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Best of Alan Krigman

Gaming Guru

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Why you can't judge a slot machine by its belly glass

19 December 2011

Gambling at a slot machine is a venture into terra incognita. The only map you have is a list of amounts paid for the various winning combinations, as delineated on what’s traditionally called the belly glass. You get no clues about the associated chances. And, absent this probability information, you can’t determine the key statistical parameters of the game and reliably estimate your prospects for a session or compare alternate devices.

Pretend a casino has two machines positioned side-by-side, each with the same return schedule, as shown in the first column of accompanying table. The games may look identical but differ in the chances of hitting the corresponding payouts. The odds indicated – which you’d have no way to know – are typical, but only two of a virtually limitless number of possible configurations.

Payout schedule with typical odds for two “look-alike” slot machines
return  game 1 odds      game 2 odds
2500    262,143.0-to-1   262,143.0-to-1
1000    87,380.3-to-1    65,535.0-to-1
200     6,552.6-to-1     5,241.9-to-1
150     5,241.9-to-1     2,620.4-to-1
100     2,620.4-to-1     1,047.6-to-1
50      1,746.6-to-1     654.4-to-1
30      1,309.7-to-1     435.9-to-1
25      1,047.6-to-1     373.5-to-1
20      654.4-to-1       326.7-to-1
15      581.5-to-1       261.1-to-1
10      36.4-to-1        130.1-to-1
4       31.8-to-1        86.4-to-1
3       28.1-to-1        51.4-to-1
2       25.2-to-1        36.4-to-1
1       7.0-to-1         7.0-to-1

Most casino honchos know the edge – or its complement, the return percentage – on their slots. But few care about the constituent probabilities the machine vendors set internally at the various levels. Edge is crucial to the establishments because it governs how much of the cash flow they can expect to keep over an extended period. On the slots depicted in the table, these fractions work out to 5.7 percent (94.3 percent return) for game 1 and 9.7 percent (90.3 percent return) for game 2. If $1 million passes through each of the machines, the casino should accordingly retain roughly $57,000 from the first and $97,000 from the second. The predicted earnings reflect the net of players who lose more than the edge would anticipate, lose less, or win.

Although slot aficionados are affected by edge, conventional wisdom aside, few gamble enough for this feature to dominate their fortunes. What most solid citizens consider good or bad luck follows from the volatility of the games, the bankroll jumps caused by successes and failures. Volatility is gauged by a quantity the math mavens call “standard deviation.” One decision on an even-money proposition with no pushes would have a standard deviation of $1 per dollar bet, this being what’s added on a win or subtracted on a loss. In actuality, edge reduces standard deviation, but almost negligibly. For the hypothetical slot machines in the table, standard deviations are $7.49 for game 1 and $8.66 for game 2. The round-by-round primacy of edge over volatility can be seen by comparing 5.7 or 9.7 cents, the theoretical losses due to edge on a dollar bet, with $7.49 or $8.66, the standard deviations, on the respective machines.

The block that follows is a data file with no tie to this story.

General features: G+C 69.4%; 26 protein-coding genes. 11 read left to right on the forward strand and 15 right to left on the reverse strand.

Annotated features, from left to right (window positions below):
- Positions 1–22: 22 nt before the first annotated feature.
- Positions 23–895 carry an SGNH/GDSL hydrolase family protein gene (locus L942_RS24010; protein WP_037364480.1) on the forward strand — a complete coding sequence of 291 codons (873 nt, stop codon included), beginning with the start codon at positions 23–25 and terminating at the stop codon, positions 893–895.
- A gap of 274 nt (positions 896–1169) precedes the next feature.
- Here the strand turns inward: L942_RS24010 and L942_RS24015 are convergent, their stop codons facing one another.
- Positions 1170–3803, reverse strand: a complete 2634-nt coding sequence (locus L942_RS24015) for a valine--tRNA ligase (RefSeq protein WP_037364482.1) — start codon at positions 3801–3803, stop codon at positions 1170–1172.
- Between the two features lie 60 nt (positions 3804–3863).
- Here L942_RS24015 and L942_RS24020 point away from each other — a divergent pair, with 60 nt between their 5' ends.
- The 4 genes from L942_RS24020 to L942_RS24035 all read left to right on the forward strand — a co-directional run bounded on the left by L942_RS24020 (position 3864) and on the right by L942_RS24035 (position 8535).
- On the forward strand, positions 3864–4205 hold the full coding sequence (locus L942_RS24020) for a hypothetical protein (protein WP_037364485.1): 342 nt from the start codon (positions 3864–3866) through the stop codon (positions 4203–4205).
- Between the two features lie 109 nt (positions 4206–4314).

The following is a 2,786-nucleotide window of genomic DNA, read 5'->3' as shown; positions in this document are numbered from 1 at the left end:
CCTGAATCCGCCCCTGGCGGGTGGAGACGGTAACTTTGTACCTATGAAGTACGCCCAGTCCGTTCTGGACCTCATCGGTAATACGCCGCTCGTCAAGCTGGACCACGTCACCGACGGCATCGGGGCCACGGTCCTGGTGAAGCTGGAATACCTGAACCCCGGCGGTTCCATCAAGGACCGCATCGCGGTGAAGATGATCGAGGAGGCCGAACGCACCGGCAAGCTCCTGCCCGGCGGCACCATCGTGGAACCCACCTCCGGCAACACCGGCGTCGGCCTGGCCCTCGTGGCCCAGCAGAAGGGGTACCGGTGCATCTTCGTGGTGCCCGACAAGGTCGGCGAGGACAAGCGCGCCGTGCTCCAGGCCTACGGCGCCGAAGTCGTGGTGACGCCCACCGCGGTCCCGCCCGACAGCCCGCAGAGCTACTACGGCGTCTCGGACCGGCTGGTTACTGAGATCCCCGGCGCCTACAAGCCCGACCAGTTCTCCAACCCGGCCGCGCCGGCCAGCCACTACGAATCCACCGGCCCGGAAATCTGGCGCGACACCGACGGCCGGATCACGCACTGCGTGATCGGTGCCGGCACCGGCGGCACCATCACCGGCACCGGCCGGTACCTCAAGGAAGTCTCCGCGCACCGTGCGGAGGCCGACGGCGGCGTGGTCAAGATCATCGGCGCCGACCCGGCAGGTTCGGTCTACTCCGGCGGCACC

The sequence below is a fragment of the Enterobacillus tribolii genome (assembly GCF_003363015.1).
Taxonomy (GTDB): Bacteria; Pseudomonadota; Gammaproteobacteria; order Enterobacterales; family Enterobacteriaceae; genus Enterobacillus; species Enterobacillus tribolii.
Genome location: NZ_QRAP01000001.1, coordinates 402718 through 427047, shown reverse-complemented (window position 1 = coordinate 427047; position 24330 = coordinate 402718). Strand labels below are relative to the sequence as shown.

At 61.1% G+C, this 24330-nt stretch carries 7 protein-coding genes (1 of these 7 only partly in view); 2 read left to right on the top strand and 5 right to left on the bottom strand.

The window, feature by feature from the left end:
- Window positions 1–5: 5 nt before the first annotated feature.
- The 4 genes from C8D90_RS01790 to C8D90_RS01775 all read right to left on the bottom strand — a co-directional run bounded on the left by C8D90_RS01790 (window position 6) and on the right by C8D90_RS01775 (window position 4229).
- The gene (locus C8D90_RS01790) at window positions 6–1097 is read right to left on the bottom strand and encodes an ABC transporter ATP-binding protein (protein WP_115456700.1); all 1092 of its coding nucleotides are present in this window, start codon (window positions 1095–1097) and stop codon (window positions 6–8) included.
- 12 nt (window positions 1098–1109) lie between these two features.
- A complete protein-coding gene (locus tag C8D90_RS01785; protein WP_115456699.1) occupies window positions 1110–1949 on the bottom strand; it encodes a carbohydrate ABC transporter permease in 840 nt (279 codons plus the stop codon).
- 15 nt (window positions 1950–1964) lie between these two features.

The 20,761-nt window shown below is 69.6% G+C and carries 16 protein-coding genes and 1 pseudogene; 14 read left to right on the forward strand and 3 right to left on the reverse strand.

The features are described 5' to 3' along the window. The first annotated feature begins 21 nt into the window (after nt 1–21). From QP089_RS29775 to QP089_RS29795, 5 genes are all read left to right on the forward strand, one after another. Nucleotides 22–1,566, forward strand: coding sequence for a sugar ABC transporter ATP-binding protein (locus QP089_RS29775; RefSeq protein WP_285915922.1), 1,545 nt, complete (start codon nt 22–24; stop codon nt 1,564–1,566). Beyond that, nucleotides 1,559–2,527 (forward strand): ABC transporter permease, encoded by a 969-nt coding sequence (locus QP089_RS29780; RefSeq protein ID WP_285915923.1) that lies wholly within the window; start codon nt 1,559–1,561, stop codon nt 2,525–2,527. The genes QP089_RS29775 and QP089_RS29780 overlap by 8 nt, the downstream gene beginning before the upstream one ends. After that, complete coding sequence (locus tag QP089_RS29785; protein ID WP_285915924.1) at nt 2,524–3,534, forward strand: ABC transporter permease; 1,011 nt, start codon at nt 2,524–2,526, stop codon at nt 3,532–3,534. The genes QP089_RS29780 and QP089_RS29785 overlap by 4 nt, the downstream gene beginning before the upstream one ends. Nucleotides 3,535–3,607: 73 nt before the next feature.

Edge moves money one way, from bettors to bosses, and has a cumulative effect as the action progresses. Volatility is bidirectional, increasing as well as depleting a bankroll, with ups and downs tending to be mutually cancelling given enough decisions. So, the impact of volatility ultimately zeroes out and leaves only that of aggregated edge. Volatility therefore explains why individuals can win despite the house advantage, and also why they can lose far more in the short haul than the product of the edge multiplied by their gross wagers would suggest.

Players’ prospects of profits and of surviving the downswings of a game on a given bankroll before going broke can be calculated from the values of edge and standard deviation. For instance, on the machines cited as examples, the chance of earning $500 before scraping the bottom of a $100 fanny pack is 10.0 percent on game 1 and 7.9 percent on game 2. The likelihood of an initial $100 poke sufficing to last for at least four hours at about one spin every 10 seconds is 20.6 percent on game 1 and 15.0 percent on game 2.

So, does it matter whether patrons know enough to choose rationally between these – or any other – games? When the dust settles on a million folks with $100 bankrolls, 100,000 will have earned $500 or more before losing their stakes on game 1, as opposed to 79,000 on game 2. Similarly, after four hours, 206,000 will be in action on game 1 and 150,000 on game 2. But, say a particular punter makes $500, or is still in the running at the end of four hours. Who’s to say this person was among the bigger bevy of bettors on the looser than the tighter machine? In the course of a few hours or even several casino visits, nobody can distinguish between the two groups. In the words of the wily warbler of wagering, Sumner A Ingmark:

When fate on randomness depends,
What probability portends,
Reality quite oft transcends.
Alan Krigman

Alan Krigman was a weekly syndicated newspaper gaming columnist and Editor & Publisher of Winning Ways, a monthly newsletter for casino aficionados. His columns focused on gambling probability and statistics. He passed away in October, 2013.
Alan Krigman
Alan Krigman was a weekly syndicated newspaper gaming columnist and Editor & Publisher of Winning Ways, a monthly newsletter for casino aficionados. His columns focused on gambling probability and statistics. He passed away in October, 2013.